Of course, the vicious feuding on the island, embodying the merciless ethos of the free market system, swiftly deflates this lofty vision of democracy. Unbridled greed and simpering deceit are rampant on the show and promptly rewarded with admission into the next round. Carolyn Rivera, one of this season’s White Collar contestants, made the parallels between capitalism and island life explicit: “In corporate America, everybody wants your job,” she said. “And it’s the same on ‘Survivor.’”

But this season of “Survivor” doesn’t merely rehearse these age-old frictions between democracy and the free enterprise. It goes a step further by dramatizing the ways in which we obscure the gross inequalities of capitalism by presenting class not as an economic station but as a cultural identity. Hence the show’s tendency to compare the tribes by their different “ways of life” when what it really means is “tax brackets.”

Nowhere is this obfuscation more apparent than in the “No Collar” tribe, made up of those bohemians and nonconformists who refuse to be hampered by such labels. Because these freethinking individuals can supposedly exempt themselves from the class system via self-identification—“When people hear that I’m in law school, they assume that I’m a corporate dog-eat-dog girl, but that’s not who I am”—it suggests that the other contestants (those postal workers, hairdressers, and industrial laborers) are only choosing their income levels. 

Pretending that class isn’t about economics is the great American “fable of equality,” to borrow Frances Trollope’s term. And once you suppose that income doesn’t matter and that class is nothing more than culture, then all descriptions of social status begin to sound like Jeff Foxworthy’s “You might be a redneck” routine. In Class: A Guide through the American Status System, Paul Fussell explains that you might be a member of the middle-class if you obsess over lawn care, wear baseball caps during leisure hours, and vigilantly monitor your bowel movements. He explains that proletariats say “tux,” middle-income folks say “tuxedo,” and the tweedy, uptown gentry will say “dinner jacket” or “black tie.” At a certain point, Fussell’s book becomes less an exegesis of these socioeconomic cultures than a handbook for aspirants hoping to transcend their economic status through behavior alone.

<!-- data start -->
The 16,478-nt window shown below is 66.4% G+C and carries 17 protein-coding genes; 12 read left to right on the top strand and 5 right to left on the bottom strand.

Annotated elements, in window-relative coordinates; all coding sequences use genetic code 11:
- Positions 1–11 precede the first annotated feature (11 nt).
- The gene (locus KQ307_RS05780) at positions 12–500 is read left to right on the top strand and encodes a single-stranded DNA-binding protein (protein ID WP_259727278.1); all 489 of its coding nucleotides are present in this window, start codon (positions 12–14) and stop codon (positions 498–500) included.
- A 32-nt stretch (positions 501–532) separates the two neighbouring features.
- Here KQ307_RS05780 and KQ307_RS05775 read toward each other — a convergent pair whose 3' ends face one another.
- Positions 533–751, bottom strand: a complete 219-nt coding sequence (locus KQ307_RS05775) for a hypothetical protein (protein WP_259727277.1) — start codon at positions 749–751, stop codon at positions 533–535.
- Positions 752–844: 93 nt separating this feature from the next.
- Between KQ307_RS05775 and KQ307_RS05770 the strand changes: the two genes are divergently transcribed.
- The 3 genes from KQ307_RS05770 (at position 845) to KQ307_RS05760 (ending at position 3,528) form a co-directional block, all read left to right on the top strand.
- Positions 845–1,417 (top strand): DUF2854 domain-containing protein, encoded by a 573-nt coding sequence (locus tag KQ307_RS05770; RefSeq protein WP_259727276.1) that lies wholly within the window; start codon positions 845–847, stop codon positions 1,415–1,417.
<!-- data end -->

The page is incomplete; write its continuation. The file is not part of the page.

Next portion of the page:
CBS is hardly the first network to present class as a “way of life.” In 2013, MTV premiered “Buckwild,” a reality TV show about rural Appalachians getting drunk, hooking up, and seeking other cheap amusements ("muddin," squirrel hunting, eating raw deer meat). In the first episode, members of the cast convert a dump truck into a swimming pool and cannonball into its brothy water. Critics argued that MTV obscured the poverty of West Virginia by presenting the cast as imaginative, resourceful types who didn’t need money to have a good time. When we laugh at their shenanigans, we can ignore the fact that nearly one-fifth of West Virginia lives below the poverty line.

As Walter Benn Michaels notes in The Trouble with Diversity, the inertia of the political left stems, in part, from this misguided tendency “to treat economic difference as if it were cultural difference.” He writes: